The oldest goldfish lived for 43 years! What is his life expectancy?

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Perhaps you imagined that a goldfish could only spend a few months, or even a few years by your side, swimming in its tank? In reality, the life expectancy of these little fish is much longer than you think. You just need to provide it with the necessary care so that it lives a little longer. Decryption.

The little story of Tish, the goldfish

Peter Hand, a 7-year-old British boy, wins a goldfish at the local funfair in Thirsk, northern England. We are then in 1956. Peter, delighted to have a pet, takes good care of it. 11.5 cm long, the red scales in Tish gradually turn silver.

Peter continues to take care of his little fish who seems very happy in his aquarium. The years go by and Tish is still in great shape. Peter considers him a full member of the family, feeds him, cleans his habitat and of course, interacts with him regularly. In 1996, Tish entered the Guinness World Records after an investigation to determine whether it was indeed the same fish and whether it was indeed the oldest goldfish in the world.

Tish dethroned the world record held by Fred, another goldfish who spent his entire life in Sussex and died in 1980 at the age of 41. Peter’s care paid off. Tish lived 43 wonderful years before passing away alongside her 50-year-old owner. This lovely story shows to what extent, by loving animals, they can, even in captivity, live happy lives.

What is the normal life expectancy of a goldfish?

The answer to this question is very random. The life expectancy of a goldfish varies depending on many things, such as:

its living environment; the quality of care received; its state of health at the time of its acquisition; the genes they inherited; the luck factor!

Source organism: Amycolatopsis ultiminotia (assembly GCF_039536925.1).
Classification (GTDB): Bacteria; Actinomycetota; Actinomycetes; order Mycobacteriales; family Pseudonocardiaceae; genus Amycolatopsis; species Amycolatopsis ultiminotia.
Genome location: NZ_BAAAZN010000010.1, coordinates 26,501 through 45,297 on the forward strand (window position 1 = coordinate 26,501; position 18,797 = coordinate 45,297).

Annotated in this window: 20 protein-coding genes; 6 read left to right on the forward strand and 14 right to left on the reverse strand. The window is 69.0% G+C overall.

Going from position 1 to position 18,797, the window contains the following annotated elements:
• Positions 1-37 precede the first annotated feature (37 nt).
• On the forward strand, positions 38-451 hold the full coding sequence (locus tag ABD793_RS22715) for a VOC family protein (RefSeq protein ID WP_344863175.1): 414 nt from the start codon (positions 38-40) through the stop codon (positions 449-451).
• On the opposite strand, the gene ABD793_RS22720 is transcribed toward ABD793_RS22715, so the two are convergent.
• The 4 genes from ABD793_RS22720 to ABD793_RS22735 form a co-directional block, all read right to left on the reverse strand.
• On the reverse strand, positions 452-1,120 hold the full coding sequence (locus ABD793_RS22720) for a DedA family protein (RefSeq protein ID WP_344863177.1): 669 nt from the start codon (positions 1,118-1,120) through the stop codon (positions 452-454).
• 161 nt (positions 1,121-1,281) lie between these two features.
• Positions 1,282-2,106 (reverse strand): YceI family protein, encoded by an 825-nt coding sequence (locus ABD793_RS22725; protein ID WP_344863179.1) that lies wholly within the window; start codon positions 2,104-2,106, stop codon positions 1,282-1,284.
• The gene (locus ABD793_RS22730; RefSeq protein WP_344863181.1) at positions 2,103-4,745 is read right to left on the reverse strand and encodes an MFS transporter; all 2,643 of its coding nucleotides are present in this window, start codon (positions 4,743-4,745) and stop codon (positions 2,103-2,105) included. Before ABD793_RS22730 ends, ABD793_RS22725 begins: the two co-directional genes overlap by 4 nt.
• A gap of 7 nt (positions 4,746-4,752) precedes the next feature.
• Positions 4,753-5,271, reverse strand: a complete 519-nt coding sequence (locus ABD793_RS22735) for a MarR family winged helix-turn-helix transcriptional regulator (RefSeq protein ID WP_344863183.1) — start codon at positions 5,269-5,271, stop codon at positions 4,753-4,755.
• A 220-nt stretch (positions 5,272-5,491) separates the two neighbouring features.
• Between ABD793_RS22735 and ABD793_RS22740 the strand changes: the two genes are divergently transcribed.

However, we can estimate the lifespan of a goldfish between 5 and 10 years. Some even live up to 20 years.

How to extend the lifespan of your goldfish?

As the owner of a goldfish, you can help it live a good life. Even if this animal is more distant from you than a cat or a dog, it still requires special attention.

His needs are minimal. He asks for nothing, except his food and the cleaning of his living space. By adding a little interaction, you can easily make them a real friend.

An aquarium is better than a jar

If the goldfish is often represented in a bowl, it is much better to have it in an aquarium. And in terms of capacity, a 75 liter is the ideal size for one or two individuals maximum. This way, they have room to grow and reach their full potential. Because yes, a goldfish can grow! But rest assured the urban legend which says that a goldfish grows as much as its container is false. Their growth tends to stop when the living environment is small. But they will grow as long as their container is large enough and they receive proper care. While the majority measure around 10 cm, some will go up to 20 or 30 cm. We can even see some reaching 50 cm depending on the species.

Logically, goldfish living in a large container will live longer than those living in a small bowl in which the water is not filtered. We expect between 2 and 3 years of life in a jar, compared to more than 5 years in an aquarium.

A goldfish produces a lot of waste that accumulates in a fishbowl, leading to high levels of nitrates, nitrites and ammonia in the water. This toxic potion will eventually poison your fish over time. However, plants can play the role of a natural filter.
But it is not the only reason. If the goldfish does not really grow in a bowl, its organs will grow until they take up too much space in its small body and lead to the death of the animal.

If you still prefer the jar, then you should change the water every day and add plants.

Food frequency: an important factor for the life expectancy of a goldfish

The goldfish is one of those captive animals that requires little care. He can even go between 8 and 15 days without eating. So if you are gone for a short week, it will have no impact on your friend’s health.

Some fish owners tend to overfeed their pets. It’s a bad habit that contributes to water pollution, not to mention that too much food can also kill your fish. If you notice that your fish is swimming upside down, it probably has a swim bladder problem. So stop the food intake and change the water to water at around 25 degrees with a small pinch of salt. If no improvement is observed after a few hours, or even a few days at the latest, your fish will unfortunately not survive.

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